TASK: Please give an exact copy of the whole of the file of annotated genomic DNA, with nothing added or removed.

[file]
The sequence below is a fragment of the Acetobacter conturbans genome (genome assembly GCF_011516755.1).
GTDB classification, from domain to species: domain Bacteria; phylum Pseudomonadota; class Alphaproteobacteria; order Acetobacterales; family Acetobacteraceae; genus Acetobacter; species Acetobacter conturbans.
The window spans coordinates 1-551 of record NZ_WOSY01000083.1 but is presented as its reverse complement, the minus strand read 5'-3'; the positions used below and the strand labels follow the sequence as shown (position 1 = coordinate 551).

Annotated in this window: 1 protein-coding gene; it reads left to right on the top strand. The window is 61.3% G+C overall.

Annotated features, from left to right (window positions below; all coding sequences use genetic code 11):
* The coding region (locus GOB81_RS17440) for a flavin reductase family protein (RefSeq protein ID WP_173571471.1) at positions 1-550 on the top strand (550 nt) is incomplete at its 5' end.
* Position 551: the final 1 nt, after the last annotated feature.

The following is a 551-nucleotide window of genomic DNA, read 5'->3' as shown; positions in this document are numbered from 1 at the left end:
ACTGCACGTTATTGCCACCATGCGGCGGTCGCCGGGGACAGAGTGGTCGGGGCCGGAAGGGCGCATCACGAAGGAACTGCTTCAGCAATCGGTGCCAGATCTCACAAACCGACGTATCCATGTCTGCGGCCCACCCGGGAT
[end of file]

The sequence below is a fragment of the Acetobacter conturbans genome (genome assembly GCF_011516755.1).
GTDB classification, from domain to species: domain Bacteria; phylum Pseudomonadota; class Alphaproteobacteria; order Acetobacterales; family Acetobacteraceae; genus Acetobacter; species Acetobacter conturbans.
The window spans coordinates 1-551 of record NZ_WOSY01000083.1 but is presented as its reverse complement, the minus strand read 5'-3'; the positions used below and the strand labels follow the sequence as shown (position 1 = coordinate 551).

Annotated in this window: 1 protein-coding gene; it reads left to right on the top strand. The window is 61.3% G+C overall.

Annotated features, from left to right (window positions below; all coding sequences use genetic code 11):
* The coding region (locus GOB81_RS17440) for a flavin reductase family protein (RefSeq protein ID WP_173571471.1) at positions 1-550 on the top strand (550 nt) is incomplete at its 5' end.
* Position 551: the final 1 nt, after the last annotated feature.

The following is a 551-nucleotide window of genomic DNA, read 5'->3' as shown; positions in this document are numbered from 1 at the left end:
ACTGCACGTTATTGCCACCATGCGGCGGTCGCCGGGGACAGAGTGGTCGGGGCCGGAAGGGCGCATCACGAAGGAACTGCTTCAGCAATCGGTGCCAGATCTCACAAACCGACGTATCCATGTCTGCGGCCCACCCGGGAT